by Peter LaBerge

After a while, I got used it. I think the shrill wind’s kicking at my dusty, bloody ankles is the most painful part. I guess you could call it trading one set of parents in for another- the amorous couple in Cadmonic, then the old rickety woman on Lincoln Avenue, and now the newspaper salesman with the clouded cheeks and constantly stuffy nose. The first time, I had to sit for a couple hours at the train tracks across the street from Henry’s Barber Shop. The same boring Broadway and Poland Springs ads keep me company, as I wait to restart my life again and again, each time with a renewed hope echoing in 3.0 circular motions. I recite the words printed below the stoic mountains on the water bottle ad for enjoyment, sometimes even in exotic European accents. Eyes of various colors and shapes pierce into my body as I board the dingy Metro North local bound for Ansonia. I feel the set of needles the nurse at the public health clinic used to give vaccines last month re-puncture my delicate skin as my nerves twist my stomach around like dancing shapes on a chalkboard. Maybe food will help, I think, and I start nibbling away anxiously at the pack of 100 Calorie Oreos that the foster woman put in the CVS bag I always got full of things that are supposed to act as entertainment. The loudspeaker’s rusty voice croaks Ansonia Station and I collect my few belongings. On my way off the train, I hear a little kid lean over to his mother and say, Mommy, why does she look so miserable? I wipe away the tears clinging to my face before the blur of my new family’s car lights get a peek.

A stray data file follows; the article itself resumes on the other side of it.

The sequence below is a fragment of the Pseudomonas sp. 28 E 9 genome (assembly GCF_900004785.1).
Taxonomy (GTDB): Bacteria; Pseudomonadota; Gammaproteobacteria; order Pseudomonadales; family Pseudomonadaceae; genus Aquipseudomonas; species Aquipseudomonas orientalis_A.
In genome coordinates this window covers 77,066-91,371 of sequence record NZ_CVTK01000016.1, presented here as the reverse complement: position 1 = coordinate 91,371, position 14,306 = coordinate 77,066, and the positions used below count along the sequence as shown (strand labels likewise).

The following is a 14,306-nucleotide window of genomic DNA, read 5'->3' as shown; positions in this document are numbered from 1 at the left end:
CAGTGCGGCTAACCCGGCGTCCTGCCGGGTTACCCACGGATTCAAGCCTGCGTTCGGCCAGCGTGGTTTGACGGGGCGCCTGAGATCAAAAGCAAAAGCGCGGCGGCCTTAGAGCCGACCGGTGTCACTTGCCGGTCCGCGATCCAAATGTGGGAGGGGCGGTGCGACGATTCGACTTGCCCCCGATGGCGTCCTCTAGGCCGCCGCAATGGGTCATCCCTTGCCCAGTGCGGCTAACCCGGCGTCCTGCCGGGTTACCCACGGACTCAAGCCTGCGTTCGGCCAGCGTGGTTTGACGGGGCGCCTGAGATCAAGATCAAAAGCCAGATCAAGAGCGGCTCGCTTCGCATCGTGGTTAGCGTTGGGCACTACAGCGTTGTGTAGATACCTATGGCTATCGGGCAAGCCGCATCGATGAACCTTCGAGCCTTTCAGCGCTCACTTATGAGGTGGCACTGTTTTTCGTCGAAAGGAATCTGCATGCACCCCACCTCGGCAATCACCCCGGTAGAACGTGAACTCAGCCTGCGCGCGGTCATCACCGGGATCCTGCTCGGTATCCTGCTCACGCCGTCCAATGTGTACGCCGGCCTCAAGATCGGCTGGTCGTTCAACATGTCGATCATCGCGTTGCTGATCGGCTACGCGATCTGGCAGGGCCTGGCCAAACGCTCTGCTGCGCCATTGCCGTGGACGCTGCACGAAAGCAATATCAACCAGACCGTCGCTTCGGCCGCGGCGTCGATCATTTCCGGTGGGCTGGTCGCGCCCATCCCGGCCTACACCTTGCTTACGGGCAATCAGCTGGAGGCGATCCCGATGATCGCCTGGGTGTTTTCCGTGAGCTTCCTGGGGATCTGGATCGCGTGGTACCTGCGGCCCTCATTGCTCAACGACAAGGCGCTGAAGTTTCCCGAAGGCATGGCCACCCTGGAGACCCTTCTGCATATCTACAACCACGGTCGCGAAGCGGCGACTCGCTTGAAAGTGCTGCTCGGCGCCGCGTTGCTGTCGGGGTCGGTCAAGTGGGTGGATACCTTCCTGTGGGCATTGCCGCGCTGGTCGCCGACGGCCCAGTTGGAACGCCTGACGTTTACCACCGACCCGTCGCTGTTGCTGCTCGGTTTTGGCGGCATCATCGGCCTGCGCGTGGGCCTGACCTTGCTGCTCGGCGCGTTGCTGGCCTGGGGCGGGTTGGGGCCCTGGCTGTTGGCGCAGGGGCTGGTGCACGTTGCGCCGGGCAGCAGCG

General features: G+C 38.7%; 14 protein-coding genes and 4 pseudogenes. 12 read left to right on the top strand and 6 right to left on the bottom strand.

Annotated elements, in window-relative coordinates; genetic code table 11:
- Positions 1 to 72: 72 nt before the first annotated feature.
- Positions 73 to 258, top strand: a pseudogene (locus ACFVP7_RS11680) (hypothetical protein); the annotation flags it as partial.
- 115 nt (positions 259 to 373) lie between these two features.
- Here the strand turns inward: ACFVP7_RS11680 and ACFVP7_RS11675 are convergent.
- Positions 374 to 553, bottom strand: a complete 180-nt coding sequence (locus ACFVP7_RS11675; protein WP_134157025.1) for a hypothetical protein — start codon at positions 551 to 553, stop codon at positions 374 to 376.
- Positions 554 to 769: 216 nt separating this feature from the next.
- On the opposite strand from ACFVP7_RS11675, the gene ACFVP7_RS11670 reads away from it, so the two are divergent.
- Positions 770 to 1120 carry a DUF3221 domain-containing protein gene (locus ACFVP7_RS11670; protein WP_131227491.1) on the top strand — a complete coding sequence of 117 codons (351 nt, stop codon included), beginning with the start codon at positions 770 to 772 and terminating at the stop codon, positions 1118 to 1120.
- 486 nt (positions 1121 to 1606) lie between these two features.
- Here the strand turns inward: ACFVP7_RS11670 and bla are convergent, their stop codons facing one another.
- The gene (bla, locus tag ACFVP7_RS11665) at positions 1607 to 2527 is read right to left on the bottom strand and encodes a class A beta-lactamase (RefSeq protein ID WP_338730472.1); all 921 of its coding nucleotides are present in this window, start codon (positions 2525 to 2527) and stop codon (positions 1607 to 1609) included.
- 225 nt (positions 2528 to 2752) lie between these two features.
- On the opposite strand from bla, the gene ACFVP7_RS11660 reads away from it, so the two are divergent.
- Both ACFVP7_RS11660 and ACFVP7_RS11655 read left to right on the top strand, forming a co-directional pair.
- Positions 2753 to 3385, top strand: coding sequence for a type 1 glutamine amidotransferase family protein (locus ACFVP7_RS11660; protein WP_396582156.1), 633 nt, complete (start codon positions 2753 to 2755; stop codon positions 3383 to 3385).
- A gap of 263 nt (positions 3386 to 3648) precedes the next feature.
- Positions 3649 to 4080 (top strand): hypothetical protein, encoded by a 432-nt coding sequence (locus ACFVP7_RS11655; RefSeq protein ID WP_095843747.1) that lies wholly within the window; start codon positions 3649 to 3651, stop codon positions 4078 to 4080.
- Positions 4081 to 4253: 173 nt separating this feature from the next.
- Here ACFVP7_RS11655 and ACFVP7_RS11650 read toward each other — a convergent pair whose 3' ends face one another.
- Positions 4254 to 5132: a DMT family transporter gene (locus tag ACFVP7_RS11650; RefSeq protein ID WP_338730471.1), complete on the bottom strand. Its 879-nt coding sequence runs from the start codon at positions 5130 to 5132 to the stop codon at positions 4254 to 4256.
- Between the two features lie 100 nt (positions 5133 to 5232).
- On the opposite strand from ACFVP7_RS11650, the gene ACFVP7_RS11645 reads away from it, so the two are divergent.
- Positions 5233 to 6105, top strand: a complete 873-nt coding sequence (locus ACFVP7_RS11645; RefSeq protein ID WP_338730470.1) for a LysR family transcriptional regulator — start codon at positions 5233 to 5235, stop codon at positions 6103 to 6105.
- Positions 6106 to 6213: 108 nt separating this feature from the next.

Peter LaBerge is currently a sixteen-year-old high school student. His writing and photography are forthcoming or featured in a handful of publications, including Reflections and This Great Society (respectively). When Peter isn’t writing, you can probably find him composing or playing piano music, singing in his a cappella group, practicing his improvisational comedy, or frantically studying.

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